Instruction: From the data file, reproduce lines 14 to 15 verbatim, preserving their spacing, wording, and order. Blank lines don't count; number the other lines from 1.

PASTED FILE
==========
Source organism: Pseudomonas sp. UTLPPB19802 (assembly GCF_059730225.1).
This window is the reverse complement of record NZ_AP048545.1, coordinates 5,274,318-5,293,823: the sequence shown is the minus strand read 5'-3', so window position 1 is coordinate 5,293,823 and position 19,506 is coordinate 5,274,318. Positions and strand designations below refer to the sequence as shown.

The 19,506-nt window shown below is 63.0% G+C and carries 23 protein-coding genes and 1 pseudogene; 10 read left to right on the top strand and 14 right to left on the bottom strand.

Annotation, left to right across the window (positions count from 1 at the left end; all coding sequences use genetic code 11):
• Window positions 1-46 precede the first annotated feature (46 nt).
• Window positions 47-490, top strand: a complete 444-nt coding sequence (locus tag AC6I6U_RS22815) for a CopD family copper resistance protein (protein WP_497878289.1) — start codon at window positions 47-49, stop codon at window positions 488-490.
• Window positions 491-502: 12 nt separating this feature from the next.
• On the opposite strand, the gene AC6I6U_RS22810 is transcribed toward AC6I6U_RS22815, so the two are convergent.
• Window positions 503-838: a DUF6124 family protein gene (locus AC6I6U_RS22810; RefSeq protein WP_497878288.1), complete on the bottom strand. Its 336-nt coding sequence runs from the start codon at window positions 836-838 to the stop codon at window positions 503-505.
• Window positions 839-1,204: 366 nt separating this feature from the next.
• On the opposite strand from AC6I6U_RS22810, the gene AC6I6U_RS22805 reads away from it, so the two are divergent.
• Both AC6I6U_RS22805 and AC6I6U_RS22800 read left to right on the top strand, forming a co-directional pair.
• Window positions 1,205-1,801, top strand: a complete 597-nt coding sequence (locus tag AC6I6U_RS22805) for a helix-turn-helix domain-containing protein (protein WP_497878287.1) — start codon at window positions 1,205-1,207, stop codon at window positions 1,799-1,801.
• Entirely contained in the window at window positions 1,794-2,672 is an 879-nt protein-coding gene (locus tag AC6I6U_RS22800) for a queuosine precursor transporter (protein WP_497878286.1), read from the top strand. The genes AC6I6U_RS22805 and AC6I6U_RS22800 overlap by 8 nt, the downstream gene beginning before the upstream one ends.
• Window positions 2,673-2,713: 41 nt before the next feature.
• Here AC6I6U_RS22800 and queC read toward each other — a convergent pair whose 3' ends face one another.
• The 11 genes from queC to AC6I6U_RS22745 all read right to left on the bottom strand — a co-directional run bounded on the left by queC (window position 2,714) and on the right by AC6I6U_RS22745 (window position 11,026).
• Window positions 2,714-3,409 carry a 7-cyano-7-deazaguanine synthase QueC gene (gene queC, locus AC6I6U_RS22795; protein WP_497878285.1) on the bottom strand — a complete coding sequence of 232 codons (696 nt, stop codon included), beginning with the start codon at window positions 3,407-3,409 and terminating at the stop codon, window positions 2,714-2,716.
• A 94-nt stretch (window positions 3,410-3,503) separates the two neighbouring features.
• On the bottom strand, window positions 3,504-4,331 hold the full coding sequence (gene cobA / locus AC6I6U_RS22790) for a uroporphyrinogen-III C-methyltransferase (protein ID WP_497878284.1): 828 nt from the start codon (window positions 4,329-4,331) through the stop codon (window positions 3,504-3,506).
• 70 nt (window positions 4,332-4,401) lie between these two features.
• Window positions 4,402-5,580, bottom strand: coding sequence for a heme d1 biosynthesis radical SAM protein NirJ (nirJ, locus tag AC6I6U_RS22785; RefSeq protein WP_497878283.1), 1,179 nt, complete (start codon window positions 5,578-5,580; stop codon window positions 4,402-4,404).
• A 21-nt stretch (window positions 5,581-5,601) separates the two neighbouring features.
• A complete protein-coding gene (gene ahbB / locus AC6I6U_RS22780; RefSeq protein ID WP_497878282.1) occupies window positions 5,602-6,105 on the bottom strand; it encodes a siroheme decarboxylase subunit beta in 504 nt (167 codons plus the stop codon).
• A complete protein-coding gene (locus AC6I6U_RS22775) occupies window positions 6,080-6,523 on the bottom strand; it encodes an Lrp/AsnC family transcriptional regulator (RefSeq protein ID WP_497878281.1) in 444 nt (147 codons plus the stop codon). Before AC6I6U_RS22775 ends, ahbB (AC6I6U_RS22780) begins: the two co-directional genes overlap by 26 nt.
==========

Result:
• Entirely contained in the window at window positions 1,794-2,672 is an 879-nt protein-coding gene (locus tag AC6I6U_RS22800) for a queuosine precursor transporter (protein WP_497878286.1), read from the top strand. The genes AC6I6U_RS22805 and AC6I6U_RS22800 overlap by 8 nt, the downstream gene beginning before the upstream one ends.
• Window positions 2,673-2,713: 41 nt before the next feature.